Freedom from fear
As the presidential election winds its way to the finish line, I've been thinking quite a bit about the election of 1932.
The stock market, you may recall, crashed in 1929. The Depression followed, although historians are still debating the whole cause/effect issue.
Let's get one thing straight: We're nowhere near a Depression. News reports tell me the stock market made the biggest one-day points jump in its history. It isn't enough to relieve tensions, but it's a start.
But the election of 1932 is worth contemplating awhile because it fundamentally centered around leadership -- and which candidate was ready to step up to the plate in a critical time. (I'm reading a book I've left sitting on the shelf for awhile, David Kennedy's "Freedom From Fear," about the Depression and World War II. Fascinating stuff to say the least -- full of points to ponder.)
Nobody but a nutty ideologue would make the argument that FDR wasn't the leader for that time. We can debate his legacy, his decisions, his philosophy. But his greatest strength was that he helped ease the anxiety, the fear, of the American people. If much of the New Deal didn't pull us out of the Depression, it certainly gave people hope.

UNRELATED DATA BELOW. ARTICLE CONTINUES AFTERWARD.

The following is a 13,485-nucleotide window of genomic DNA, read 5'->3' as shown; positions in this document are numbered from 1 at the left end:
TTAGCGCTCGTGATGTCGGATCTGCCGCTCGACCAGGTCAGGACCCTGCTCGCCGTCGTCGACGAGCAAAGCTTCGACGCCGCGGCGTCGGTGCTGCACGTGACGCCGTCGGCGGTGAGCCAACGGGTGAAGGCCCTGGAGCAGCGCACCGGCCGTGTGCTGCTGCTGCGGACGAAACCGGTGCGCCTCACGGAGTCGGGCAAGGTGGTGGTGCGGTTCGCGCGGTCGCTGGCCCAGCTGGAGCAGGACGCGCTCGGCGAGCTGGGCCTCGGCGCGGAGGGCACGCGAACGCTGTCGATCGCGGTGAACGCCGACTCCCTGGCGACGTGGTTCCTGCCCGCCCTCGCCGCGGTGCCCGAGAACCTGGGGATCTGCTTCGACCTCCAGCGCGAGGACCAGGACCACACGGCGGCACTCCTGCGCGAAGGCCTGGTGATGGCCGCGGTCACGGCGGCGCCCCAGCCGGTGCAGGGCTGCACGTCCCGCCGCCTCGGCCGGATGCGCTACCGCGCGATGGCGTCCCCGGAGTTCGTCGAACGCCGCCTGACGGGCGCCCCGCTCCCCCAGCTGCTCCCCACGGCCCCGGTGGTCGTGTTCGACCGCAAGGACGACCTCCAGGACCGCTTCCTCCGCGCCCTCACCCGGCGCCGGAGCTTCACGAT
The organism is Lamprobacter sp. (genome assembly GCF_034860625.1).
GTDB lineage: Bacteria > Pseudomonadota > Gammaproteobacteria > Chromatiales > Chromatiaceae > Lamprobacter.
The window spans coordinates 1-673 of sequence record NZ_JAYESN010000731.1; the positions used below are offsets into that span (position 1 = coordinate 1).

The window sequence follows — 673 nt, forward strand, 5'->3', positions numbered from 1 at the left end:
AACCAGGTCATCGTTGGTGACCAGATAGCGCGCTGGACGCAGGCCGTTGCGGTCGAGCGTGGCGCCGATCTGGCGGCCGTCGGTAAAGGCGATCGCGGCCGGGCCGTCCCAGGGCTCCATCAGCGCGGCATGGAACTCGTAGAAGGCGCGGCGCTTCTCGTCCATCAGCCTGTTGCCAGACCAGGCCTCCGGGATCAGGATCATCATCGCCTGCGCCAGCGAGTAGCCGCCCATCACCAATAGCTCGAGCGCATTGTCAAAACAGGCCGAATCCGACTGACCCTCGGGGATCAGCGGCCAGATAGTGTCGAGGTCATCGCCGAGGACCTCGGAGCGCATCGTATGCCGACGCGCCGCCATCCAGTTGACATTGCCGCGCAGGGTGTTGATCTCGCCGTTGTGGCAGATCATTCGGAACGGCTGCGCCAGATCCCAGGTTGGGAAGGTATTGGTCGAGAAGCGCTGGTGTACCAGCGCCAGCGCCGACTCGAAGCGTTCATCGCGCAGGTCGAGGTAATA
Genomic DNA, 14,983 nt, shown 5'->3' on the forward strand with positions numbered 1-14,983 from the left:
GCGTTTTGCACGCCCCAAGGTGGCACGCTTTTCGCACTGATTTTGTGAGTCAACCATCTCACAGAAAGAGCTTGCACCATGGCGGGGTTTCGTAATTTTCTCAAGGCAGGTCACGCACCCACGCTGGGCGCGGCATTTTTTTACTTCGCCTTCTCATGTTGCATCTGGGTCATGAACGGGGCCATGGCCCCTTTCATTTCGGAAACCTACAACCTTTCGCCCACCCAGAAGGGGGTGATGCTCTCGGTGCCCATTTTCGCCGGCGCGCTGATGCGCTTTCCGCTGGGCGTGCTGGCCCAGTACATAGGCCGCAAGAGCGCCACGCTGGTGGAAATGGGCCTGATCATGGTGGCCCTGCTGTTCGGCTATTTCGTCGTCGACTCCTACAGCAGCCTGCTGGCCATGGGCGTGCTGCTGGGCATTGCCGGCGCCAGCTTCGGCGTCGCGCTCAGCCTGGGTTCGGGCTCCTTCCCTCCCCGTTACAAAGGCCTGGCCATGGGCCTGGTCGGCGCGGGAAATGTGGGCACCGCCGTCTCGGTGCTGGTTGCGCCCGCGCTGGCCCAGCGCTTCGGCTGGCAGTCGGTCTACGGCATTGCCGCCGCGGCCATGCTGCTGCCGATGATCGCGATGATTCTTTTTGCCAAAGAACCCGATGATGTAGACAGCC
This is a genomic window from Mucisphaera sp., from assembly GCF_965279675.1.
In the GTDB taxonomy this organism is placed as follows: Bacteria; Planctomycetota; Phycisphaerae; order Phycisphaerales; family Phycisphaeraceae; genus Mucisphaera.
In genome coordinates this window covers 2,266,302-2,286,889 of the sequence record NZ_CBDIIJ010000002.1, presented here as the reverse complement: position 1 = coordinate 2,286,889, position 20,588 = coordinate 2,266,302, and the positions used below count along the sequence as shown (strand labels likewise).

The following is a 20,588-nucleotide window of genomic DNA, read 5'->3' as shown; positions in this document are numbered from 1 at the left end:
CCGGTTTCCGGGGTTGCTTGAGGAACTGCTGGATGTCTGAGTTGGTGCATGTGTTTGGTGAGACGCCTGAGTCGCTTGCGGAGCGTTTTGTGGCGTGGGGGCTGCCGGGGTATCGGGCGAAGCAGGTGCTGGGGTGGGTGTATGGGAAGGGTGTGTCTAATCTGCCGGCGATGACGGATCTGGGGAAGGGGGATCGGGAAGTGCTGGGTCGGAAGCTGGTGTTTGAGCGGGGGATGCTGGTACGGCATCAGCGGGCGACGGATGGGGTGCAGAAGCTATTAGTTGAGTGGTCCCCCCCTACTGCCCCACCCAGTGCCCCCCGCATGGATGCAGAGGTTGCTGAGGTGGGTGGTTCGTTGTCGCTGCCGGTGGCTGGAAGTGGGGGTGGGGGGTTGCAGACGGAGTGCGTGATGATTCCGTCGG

Which brings us to 2008. Of the two major candidates, which one is ready to lead? Frankly, it's hard to say. One has precious little experience; the other often seems light-years removed from the challenges of our day.
We won't know until after Election Day. And this is a tough time to be learning on the job.
History, though, proves we shouldn't push the panic button just yet. Abraham Lincoln had precious little experience when he was elected in 1860. He proved more than up to the task; he went on to become the greatest American president.
Teddy Roosevelt was considered to be untried and untested as well; so, too, was Ronald Reagan.
All I know is this election feels so important, so vital in determining what path we want to travel down in a world that no longer seems familiar. The problems are too great, too directly linked to our future, to remain cynical, or worse, uninformed.
Get out and vote. Pay attention to the issues, to the candidates and make a decision based on thoughtful contemplation, research and that strong feeling deep down in your gut.
I never thought I'd ever quote LBJ's shameless "Daisy" ad, but this year, the stakes seem to high to stay at home.